There have been two massive shifts within the corrections system in California within the last year, and a third change is in the works that may, or may not, be significant.
The unknown and potentially major factor is leadership. Matthew Cate has been the Secretary of the Department of Corrections and Rehabilitation for several years. He was disliked (to put it mildly) by most of the rank-and-file and much of the middle and upper level staff within the department. He is not a correctional professional, he is a lawyer. His inner circle, lawyers, mostly came with him from the Office of the Inspector General which Cate headed before becoming Department Secretary. He was generally regarded as a reliable political stooge who would do what the governor told him to do without making waves or causing trouble. He is not a stupid man, he just had zero appreciation for the elements of the job.
Cate left the department in early November. His interim replacement is Martin Hoshino, an Undersecretary within the Department and another lawyer. Hoshino is also bright, and much more likeable than Cate. He is also not a custody person. Who the permanent replacement is could have a great deal to do with the “feel” of the Department for the foreseeable future.
The two massive shifts are “realignment” and the population cap. The courts have ruled that the Department must cut population back to 137.5% of design capacity by July 1 of next year, though there is some wiggle room for a possible extension of that deadline which the department has recently filed for. If fully enforced and no new beds come on line before then this will result in a dump of 44,000 convicted felons out of the state system. (The Supreme Court indicated a six-month extension is likely to be granted if asked for. It is also likely that a huge prison hospital, with over 1,700 beds, will come on line by this time next year.) That state also has more than 5,000 inmates in out-of-state contract beds which it would like to bring back to California but can’t until the population issues are worked out.
The second massive shift is realignment, now 13 months old. This program shifts responsibility for housing and post-release supervision of convicted felons classified as non-serious, non-violent, non-sexual, to county jurisdiction. The recent passage of Proposition 30 ensured what will likely be a reasonable level of fiscal support for this plan.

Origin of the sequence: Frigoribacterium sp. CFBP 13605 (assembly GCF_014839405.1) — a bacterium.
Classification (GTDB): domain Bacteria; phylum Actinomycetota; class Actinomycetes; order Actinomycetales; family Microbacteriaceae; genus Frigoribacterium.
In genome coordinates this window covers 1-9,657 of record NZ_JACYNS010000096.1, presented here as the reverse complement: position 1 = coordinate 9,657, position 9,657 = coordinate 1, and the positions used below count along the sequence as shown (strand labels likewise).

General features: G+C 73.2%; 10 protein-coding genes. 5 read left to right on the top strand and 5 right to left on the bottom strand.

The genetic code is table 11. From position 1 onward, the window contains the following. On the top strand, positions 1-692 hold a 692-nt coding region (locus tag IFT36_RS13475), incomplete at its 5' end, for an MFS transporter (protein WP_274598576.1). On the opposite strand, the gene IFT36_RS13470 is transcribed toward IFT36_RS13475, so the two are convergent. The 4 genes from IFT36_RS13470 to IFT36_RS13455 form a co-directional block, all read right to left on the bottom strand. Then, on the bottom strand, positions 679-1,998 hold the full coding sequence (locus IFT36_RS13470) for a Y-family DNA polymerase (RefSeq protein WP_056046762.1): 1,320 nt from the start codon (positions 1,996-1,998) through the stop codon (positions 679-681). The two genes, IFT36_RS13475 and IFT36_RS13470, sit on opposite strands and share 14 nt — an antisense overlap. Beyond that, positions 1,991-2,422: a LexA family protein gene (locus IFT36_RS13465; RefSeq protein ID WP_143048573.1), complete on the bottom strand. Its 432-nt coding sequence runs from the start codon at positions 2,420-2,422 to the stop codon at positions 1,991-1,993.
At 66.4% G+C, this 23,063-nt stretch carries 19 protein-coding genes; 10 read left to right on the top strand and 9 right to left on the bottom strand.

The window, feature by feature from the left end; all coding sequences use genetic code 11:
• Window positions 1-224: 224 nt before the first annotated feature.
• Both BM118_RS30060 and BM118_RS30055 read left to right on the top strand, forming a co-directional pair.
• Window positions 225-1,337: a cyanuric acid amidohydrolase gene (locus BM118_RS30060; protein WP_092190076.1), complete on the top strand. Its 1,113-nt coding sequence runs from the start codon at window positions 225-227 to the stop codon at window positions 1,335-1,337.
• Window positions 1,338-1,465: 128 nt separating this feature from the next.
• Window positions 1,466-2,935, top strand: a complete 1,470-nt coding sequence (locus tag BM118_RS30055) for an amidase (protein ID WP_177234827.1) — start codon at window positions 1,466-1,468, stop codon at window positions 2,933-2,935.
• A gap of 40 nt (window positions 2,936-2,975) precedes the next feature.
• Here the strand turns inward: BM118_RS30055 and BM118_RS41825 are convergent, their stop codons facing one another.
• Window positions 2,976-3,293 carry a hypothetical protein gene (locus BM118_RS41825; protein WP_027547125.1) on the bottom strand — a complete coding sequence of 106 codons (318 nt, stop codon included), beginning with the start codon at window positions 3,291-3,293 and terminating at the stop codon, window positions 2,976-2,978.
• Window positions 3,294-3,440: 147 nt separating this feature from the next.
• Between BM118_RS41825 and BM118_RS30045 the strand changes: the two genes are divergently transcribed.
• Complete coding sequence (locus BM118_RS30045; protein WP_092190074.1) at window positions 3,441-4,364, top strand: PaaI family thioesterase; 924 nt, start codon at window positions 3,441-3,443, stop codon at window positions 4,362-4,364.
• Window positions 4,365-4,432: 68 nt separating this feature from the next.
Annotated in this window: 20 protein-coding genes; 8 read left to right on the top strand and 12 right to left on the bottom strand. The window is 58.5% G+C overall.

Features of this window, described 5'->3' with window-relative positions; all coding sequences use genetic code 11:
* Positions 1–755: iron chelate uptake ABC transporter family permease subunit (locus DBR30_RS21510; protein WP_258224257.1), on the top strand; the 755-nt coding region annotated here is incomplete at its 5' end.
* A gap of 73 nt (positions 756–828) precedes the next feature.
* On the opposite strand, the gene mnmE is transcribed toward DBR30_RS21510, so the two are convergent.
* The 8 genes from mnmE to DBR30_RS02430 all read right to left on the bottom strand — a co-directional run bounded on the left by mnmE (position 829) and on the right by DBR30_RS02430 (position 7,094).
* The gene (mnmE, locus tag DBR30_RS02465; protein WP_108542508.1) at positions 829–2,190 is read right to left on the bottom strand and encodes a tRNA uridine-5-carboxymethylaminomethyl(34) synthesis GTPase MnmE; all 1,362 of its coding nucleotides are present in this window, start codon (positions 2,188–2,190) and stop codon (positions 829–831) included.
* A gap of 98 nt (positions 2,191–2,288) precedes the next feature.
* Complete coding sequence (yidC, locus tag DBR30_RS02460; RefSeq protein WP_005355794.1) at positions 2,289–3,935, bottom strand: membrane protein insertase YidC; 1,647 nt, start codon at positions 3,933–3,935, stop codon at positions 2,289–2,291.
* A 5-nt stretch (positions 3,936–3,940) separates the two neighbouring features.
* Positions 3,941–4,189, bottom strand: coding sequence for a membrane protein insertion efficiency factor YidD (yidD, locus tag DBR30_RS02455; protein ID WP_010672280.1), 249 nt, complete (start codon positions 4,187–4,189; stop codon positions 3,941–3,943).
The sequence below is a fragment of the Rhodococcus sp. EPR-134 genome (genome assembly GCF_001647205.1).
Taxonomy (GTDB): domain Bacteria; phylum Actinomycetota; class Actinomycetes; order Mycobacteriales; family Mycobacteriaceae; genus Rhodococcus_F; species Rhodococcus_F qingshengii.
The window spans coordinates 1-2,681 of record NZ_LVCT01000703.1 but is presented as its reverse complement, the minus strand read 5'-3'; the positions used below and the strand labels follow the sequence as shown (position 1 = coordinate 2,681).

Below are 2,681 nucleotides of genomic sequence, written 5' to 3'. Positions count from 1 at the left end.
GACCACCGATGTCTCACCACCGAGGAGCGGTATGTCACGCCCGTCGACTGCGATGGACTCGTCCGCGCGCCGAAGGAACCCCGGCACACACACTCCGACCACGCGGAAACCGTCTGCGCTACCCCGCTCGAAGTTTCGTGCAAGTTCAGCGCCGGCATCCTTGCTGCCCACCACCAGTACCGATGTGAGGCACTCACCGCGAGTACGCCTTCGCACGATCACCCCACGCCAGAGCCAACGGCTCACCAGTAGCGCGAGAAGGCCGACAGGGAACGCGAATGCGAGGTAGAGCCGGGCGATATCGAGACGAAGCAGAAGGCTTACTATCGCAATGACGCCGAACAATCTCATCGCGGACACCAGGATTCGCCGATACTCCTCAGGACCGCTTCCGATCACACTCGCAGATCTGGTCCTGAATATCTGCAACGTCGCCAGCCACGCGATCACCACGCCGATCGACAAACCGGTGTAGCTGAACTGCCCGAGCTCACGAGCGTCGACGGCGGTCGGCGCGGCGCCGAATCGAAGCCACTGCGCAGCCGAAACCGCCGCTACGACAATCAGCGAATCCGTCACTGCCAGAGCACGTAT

This plan has resulted in huge losses of employment within the state system and is causing a crunch due to lack of staff at the county level as well as a lack of bed space in county jails. Some jails have empty bed space which can be activated with additional staffing. Some don’t. Some counties are now refusing to accept parole violators without a new felony charge. Others keep them for only a few days. It is not possible to keep most violators for more than ten days without a judge’s approval even if there is an available bed.
This plan has already resulted in serious offenders being released very quickly and committing new, violent crimes. This is caused by the fact that the non-non-non designation is linked to an offender’s most recent criminal conviction and not their history. In this manner a gang-linked convicted killer whose most recent offense is DUI or simple assault could be in and out of jail in a matter of days or even hours. There is no chance that this problem will be smoothed out soon in many local jurisdictions, it just takes too long to create new bed space.
These three interlinked issues will almost certainly define the Department and the system within California for the next several years. My opinion, for what that may be worth to the reader, is that realignment will turn out to be an unmitigated disaster and the criteria for realignment placement will have to be substantially modified. This would ease the burden on the local jails, but would increase the problem for the state system. Sometimes in the real world there are no good solutions.